Why? Their stories should be told, we should hold them up as shining examples of what it means to follow Christ. But that even more important, in my own life, is that it bothers me that people don’t know these women. Because the honest truth is, it bothers me, not because I think of their stories and how they should be told, but because I think of how I want my story to be told. Selfish, I know, but honest.

Because, sad though it is to admit it, I want people to know who I am. I, too often, give in to this desire for “fame and fortune.” No, I am not trying to work my way to the top of the corporate ladder and make my millions and willing to step on everyone in the process. No, I am not actively seeking fame (unless you count this blog). But I do want to be known. I often desire for people to tell me, “Well done.” And I think this desire, though not inherently bad, is often just as selfish as they guy climbing the corporate ladder. Far too often I care about the opinions of others more than I care about whether I am following God closely.

I want to be a sellout. Sold out for the cause of Christ. I want to be so committed to the cause of Christ that it won’t matter to me if no one knows who I am. I want to be listening to God so closely that I am willing to work in a place where I see no results for years and years, if that is what God has called me to do. But I am not there yet. I know, I know, Mazlow’s hierarchy of needs says that we all need affirmation, but I want to be working for the “Well done, good and faithful servant,” the one opinion that truly counts.

Sunday, November 16, 2008

Italian Student Protests... and American issues

For those who dont know, there have been some intense protests here in Rome (and all across Italy) because of recently passed laws/referendum. The result that students are especially angered about is that cost of university is very likely go up, too high for a number of students here. Some of the other parts of the laws and changes being made dont seem so bad. But to educate yourself, check out these two articles below. And the pictures below were taken by Sam and I was there at this one. At La Sapienza's main campus, a number of the science faculties (majors) were taken over by students, who closed them down for a time being. A number of the protests were like the pictures, while some of them were classes held in public squares or things like that. An intense, interesting atmosphere to be sure, one to pray that God uses in some way (I dont know how) to reach students for himself.
A Case for Change - published in The Economist
Student Protests Paralyse Rome - published on, a great website for Italian news.

In other news, I am cautiously hopeful for Barack Obama's presidency. I will pray for him, for the United States of America, but this is something I feel pretty strongly about. I hope this blog never gets political, but here is a rare (hopefully) foray into that. Obama is endorsing something called the Freedom of Choice Act. I disagree with that. To see what the Freedom of Choice Act is, click HERE. Quite specifically, the thing that gets me especially angry with this bill is that it proposes that "a government may not interfere [with a womans right] to terminate a pregnancy after viability where termination is necessary to protect the life or health of the woman." While this may sound reasonable to some (this is not intended to be a pro-choice/pro-life argument and forum but I am willing to take this risk), this means that the Partial Birth Abortion Ban Act will be repealed. This is a heinous act, sanctioned murder in my eyes. I use strong words because I feel like it is necessary to defend the defenseless and a baby ("a pregnancy after viability" at the very least) qualifies. So if you want to do something about this, go to Ok, I am off my soapbox but I dont apologize for making this statement. I realize that for many, if not most, women who have had abortions, it was not an easy choice and there are many who still experience emotional pain from this. This isnt an attack on a person(s), please dont take it as that. But this is a strong stand against this bill, against the action of abortion, especially into the second and third trimester. My brother was born in the second trimester and was supposed to have a whole host of medical problems... he survived and is great (Praise God!)... so this is personal for me too.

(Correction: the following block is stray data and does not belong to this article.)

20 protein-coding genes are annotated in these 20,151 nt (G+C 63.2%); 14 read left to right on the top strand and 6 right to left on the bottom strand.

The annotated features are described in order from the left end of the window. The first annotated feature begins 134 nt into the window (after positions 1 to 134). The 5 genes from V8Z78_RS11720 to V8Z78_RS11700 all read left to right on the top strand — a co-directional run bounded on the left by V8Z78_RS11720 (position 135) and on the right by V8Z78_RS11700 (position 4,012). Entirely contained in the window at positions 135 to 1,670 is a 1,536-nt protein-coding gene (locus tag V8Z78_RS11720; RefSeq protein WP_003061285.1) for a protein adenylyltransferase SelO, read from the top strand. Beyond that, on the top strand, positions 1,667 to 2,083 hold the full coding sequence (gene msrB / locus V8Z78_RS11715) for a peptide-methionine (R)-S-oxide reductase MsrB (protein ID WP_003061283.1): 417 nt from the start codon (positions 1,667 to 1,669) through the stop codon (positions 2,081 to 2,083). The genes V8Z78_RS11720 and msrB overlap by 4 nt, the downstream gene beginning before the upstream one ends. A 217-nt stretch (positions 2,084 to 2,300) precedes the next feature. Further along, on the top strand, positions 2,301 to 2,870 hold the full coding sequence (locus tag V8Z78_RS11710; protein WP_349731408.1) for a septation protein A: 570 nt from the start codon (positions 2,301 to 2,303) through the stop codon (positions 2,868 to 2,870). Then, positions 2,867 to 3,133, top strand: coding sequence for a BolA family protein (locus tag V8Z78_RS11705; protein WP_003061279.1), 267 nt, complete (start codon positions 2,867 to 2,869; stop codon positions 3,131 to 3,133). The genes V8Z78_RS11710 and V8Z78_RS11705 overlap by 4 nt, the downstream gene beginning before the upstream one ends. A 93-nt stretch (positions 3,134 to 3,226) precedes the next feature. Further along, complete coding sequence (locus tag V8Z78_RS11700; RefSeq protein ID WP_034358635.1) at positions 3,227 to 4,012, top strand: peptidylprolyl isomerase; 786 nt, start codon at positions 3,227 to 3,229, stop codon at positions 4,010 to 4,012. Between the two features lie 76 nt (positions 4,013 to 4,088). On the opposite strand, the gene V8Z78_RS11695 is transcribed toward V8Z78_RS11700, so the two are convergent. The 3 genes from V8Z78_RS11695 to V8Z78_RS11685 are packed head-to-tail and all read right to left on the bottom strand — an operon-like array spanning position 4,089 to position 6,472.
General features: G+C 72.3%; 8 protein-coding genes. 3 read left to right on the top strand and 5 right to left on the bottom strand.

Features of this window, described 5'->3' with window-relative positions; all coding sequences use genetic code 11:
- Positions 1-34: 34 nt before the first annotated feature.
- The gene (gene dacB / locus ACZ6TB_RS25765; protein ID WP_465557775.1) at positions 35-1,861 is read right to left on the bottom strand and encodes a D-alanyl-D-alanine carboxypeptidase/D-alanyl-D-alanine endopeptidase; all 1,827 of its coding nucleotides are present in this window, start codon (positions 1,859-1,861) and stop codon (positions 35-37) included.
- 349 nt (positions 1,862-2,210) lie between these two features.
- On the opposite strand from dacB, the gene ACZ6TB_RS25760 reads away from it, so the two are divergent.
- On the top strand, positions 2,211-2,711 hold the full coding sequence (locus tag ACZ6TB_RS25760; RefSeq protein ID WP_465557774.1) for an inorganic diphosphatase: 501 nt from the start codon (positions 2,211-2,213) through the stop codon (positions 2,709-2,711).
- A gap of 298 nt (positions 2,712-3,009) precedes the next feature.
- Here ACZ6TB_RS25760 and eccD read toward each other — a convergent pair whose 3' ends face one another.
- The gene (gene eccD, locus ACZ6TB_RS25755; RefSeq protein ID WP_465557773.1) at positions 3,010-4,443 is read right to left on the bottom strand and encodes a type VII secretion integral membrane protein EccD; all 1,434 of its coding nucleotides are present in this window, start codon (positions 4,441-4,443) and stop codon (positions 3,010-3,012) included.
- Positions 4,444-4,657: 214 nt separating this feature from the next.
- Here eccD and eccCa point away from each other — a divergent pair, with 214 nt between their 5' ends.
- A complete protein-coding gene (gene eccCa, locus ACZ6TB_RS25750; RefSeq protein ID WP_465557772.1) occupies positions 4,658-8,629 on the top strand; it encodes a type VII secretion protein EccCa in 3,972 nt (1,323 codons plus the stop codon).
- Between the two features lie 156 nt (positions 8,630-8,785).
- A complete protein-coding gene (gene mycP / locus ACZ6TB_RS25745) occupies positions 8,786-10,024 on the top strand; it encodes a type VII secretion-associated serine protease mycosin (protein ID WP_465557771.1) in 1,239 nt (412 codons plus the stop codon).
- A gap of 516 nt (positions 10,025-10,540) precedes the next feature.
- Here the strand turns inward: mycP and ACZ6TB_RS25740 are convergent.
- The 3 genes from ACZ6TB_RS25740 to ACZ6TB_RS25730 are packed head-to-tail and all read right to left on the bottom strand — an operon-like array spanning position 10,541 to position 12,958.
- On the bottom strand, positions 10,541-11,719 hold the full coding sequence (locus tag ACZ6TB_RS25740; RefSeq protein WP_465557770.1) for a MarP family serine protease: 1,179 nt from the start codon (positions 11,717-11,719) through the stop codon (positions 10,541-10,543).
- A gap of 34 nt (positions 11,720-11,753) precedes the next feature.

Tuesday, November 11, 2008

Venice by Photo

Two weekends ago I went to Venice... this is my journey in pictures. To truly see it time-wise, start at the bottom and scroll to this picture a the top

I am thankful for the pic... and that I didnt fall in...
I had to step out onto this thing... what fun, eh?
I love the Roma STINT Team
Enjoying cappucino along the Grand Canal... capuccino but nothing to eat
Check out the moon over the Grand Canal
My team showing their back...err...better side

The dudes I get to live with in Roma
My own private concert... until I was kicked out
Oh yea, that is my team in the crazy boots... L-to-R Kanda, Sam, Ella, Jenny, Brian, Kerry, Giacomo, April
Flooded but beautiful
Me and Giacomo Campobello in flooded Piazza di San Marco
Can you find Jenny, Kerry, Sam, Jimmy, Brian and April? And the crazy people in yellow boots?
Notice how the water is over the banks?
The girls, looking sweet as ever
Waking up is hard to do... unless you are on a sweet boat in flooded Venice (Venezia)
To start, we all piled into this 9 passenger van with Giacomo as driver